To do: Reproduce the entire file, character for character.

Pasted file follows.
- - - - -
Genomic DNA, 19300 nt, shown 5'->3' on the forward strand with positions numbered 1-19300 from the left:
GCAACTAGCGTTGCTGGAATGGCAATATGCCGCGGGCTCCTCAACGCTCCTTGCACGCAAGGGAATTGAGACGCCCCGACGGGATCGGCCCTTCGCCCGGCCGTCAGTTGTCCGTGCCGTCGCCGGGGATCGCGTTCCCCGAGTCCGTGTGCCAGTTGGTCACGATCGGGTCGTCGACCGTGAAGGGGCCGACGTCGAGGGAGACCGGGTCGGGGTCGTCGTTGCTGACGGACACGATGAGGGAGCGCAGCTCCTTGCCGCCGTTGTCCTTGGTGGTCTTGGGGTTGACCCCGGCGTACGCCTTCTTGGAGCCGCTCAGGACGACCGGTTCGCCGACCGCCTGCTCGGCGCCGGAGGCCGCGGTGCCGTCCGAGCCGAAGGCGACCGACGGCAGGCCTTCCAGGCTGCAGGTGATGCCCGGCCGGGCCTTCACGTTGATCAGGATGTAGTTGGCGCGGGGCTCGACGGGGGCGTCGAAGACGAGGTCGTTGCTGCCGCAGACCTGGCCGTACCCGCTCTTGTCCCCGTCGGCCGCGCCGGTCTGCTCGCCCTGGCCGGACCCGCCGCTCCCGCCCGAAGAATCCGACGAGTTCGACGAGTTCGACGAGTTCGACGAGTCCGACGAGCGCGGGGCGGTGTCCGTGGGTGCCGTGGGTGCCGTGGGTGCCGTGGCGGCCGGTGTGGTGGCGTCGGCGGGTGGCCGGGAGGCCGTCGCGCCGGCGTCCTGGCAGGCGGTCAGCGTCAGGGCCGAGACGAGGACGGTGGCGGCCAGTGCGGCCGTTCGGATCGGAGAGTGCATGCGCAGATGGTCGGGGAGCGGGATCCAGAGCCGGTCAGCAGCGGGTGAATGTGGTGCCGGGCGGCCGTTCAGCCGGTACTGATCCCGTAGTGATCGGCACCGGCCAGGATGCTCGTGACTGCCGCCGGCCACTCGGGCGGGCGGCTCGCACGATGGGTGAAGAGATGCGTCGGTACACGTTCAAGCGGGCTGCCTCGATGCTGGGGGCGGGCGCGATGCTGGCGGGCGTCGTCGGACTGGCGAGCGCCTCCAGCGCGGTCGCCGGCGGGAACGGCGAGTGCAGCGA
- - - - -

Genomic DNA, 19300 nt, shown 5'->3' on the forward strand with positions numbered 1-19300 from the left:
GCAACTAGCGTTGCTGGAATGGCAATATGCCGCGGGCTCCTCAACGCTCCTTGCACGCAAGGGAATTGAGACGCCCCGACGGGATCGGCCCTTCGCCCGGCCGTCAGTTGTCCGTGCCGTCGCCGGGGATCGCGTTCCCCGAGTCCGTGTGCCAGTTGGTCACGATCGGGTCGTCGACCGTGAAGGGGCCGACGTCGAGGGAGACCGGGTCGGGGTCGTCGTTGCTGACGGACACGATGAGGGAGCGCAGCTCCTTGCCGCCGTTGTCCTTGGTGGTCTTGGGGTTGACCCCGGCGTACGCCTTCTTGGAGCCGCTCAGGACGACCGGTTCGCCGACCGCCTGCTCGGCGCCGGAGGCCGCGGTGCCGTCCGAGCCGAAGGCGACCGACGGCAGGCCTTCCAGGCTGCAGGTGATGCCCGGCCGGGCCTTCACGTTGATCAGGATGTAGTTGGCGCGGGGCTCGACGGGGGCGTCGAAGACGAGGTCGTTGCTGCCGCAGACCTGGCCGTACCCGCTCTTGTCCCCGTCGGCCGCGCCGGTCTGCTCGCCCTGGCCGGACCCGCCGCTCCCGCCCGAAGAATCCGACGAGTTCGACGAGTTCGACGAGTTCGACGAGTCCGACGAGCGCGGGGCGGTGTCCGTGGGTGCCGTGGGTGCCGTGGGTGCCGTGGCGGCCGGTGTGGTGGCGTCGGCGGGTGGCCGGGAGGCCGTCGCGCCGGCGTCCTGGCAGGCGGTCAGCGTCAGGGCCGAGACGAGGACGGTGGCGGCCAGTGCGGCCGTTCGGATCGGAGAGTGCATGCGCAGATGGTCGGGGAGCGGGATCCAGAGCCGGTCAGCAGCGGGTGAATGTGGTGCCGGGCGGCCGTTCAGCCGGTACTGATCCCGTAGTGATCGGCACCGGCCAGGATGCTCGTGACTGCCGCCGGCCACTCGGGCGGGCGGCTCGCACGATGGGTGAAGAGATGCGTCGGTACACGTTCAAGCGGGCTGCCTCGATGCTGGGGGCGGGCGCGATGCTGGCGGGCGTCGTCGGACTGGCGAGCGCCTCCAGCGCGGTCGCCGGCGGGAACGGCGAGTGCAGCGA